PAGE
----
The anger of Bitcoin developers

As expected, the concerns of Bitcoin developers eventually led to frustration and anger from some CounterBlockingrty developers and users. We include some of their comments below. First, a user named “porqupine” commented on Luke-Jr’s mining pool blocking CounterBlockingrty transactions:

This is great compared to the responsible developers who are working on finding solutions–you’re playing cat and mouse. You realize you’re also talking about network neutrality? And trying to put into private hands which transactions should and shouldn’t be taking place on the blockchain. What’s your next sanction against some people you don’t like? Sanctioning the broadcast of transactions from nodes in countries/regions whose foreign policies you don’t approve of?


On March 21, 2014, porqupine continued:

Wait, when it decides: every node agrees to store X type of data instead of Y type of data. Maybe I also don’t agree to store transactions for money laundering, illegal drugs and weapons, human slavery, etc. You are basically negating protocol neutrality, and deciding what the protocol should and should not be used to store, not just you’re not speaking in the first person, but using the pronoun “us” gives the impression that you’re speaking on behalf of all miners or protocol users as a whole.


Others expressed concern over why Jeff and Luke had the authority to override others in stopping certain use cases.

I can’t believe this attitude. I don’t know who owns Bitcoin. I thought I and about a million other people owned it

PhantomPhreak, co-founder of CounterBlockingrty, said:

First of all, CounterBlockingrty transactions are financial transactions. Secondly, every full node agrees to download and store the Bitcoin blockchain. That is, transactions that conform to the Bitcoin protocol, CounterBlockingrty transactions obviously do that. For God’s sake, Satoshi embedded a political message in the genesis block… your view of the possible uses of Bitcoin is much narrower than others’.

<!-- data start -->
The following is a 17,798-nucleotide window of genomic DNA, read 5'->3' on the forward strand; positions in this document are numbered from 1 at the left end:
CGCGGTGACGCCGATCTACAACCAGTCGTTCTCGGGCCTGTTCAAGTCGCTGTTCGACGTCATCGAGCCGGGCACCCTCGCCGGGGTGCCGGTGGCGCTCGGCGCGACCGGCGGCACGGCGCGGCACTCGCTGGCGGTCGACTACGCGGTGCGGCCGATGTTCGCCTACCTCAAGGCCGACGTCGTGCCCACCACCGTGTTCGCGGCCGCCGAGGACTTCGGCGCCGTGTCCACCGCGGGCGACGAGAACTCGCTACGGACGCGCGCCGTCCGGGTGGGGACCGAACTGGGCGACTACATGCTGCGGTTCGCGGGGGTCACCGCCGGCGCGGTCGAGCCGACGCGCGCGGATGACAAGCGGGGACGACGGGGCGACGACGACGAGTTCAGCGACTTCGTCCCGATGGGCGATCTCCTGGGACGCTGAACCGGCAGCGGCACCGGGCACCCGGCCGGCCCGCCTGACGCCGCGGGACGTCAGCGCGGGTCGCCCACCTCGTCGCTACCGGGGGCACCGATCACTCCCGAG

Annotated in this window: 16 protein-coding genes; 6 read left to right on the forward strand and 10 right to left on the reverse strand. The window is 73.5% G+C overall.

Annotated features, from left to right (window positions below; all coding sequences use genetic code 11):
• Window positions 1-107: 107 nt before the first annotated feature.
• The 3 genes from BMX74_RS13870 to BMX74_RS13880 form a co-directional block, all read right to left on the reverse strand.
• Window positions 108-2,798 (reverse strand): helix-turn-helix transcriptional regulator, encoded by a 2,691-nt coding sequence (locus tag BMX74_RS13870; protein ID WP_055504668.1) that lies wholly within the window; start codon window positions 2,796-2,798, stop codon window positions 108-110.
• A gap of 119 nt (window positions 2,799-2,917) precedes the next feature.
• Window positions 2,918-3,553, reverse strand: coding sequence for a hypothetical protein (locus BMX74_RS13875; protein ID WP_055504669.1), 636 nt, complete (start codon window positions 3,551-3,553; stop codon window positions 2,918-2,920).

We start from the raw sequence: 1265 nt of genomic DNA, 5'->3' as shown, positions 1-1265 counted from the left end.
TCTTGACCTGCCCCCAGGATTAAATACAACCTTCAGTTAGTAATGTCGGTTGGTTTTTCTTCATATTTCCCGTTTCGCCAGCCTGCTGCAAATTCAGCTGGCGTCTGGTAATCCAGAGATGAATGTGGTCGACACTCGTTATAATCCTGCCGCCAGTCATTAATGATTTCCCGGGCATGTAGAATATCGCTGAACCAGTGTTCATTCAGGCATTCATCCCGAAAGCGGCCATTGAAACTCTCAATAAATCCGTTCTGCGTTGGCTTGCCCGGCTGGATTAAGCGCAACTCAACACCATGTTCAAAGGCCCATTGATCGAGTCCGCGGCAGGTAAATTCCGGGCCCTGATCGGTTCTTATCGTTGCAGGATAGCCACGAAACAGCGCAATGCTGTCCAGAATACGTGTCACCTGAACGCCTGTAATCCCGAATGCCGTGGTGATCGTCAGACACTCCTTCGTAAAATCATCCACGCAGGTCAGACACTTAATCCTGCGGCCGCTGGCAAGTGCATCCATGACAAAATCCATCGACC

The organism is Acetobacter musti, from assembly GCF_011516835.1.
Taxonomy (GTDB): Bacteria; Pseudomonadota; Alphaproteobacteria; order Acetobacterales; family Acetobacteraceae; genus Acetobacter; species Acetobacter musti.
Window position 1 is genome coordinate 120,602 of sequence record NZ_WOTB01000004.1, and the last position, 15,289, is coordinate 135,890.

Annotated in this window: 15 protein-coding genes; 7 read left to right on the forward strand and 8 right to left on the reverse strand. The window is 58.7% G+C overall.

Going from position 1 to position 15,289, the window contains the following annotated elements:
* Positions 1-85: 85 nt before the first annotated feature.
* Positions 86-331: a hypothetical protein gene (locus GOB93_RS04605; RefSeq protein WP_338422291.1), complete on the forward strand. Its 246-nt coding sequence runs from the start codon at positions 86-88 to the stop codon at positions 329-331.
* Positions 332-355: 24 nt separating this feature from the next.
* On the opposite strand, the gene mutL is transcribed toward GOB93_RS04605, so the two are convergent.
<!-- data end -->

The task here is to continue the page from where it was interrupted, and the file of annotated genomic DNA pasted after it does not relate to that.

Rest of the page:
They continued:

Bitcoin has done a lot of things it wasn’t intended to do. Yes, we would greatly prefer to use more elegant solutions than what exists now. CounterBlockingrty was originally designed to store all of its message data in OP_RETURN outputs, which I think is very elegant and has minimal impact on the blockchain. We plan to have all message formats be centered around the 80-byte limit that Gavin announced on the official Bitcoin blog. We only use multisig outputs because we have no other choice. We don’t want to extend the Bitcoin protocol. We want to do something completely within it and as simple and direct as possible to gain the benefits of stability, security, etc.


Similarly, we only store financial transactions in the blockchain, and we are paying for the space we are using. Financial transactions in OP_RETURN outputs are no more painful for full nodes to store than anything else.


Another user named “bitwhizz” said:

If you don’t want to store it, don’t, it’s pretty simple, don’t use Bitcoin, don’t download the blockchain, your scott free. However, my agreeing means I believe Bitcoin not only has transactional capabilities, but based on that fact, nobody owns it, and with the OP_RETURN functionality, I don’t understand why that functionality should be eradicated because you don’t want to store data that you can already choose not to.


“Anotheranonlol” said: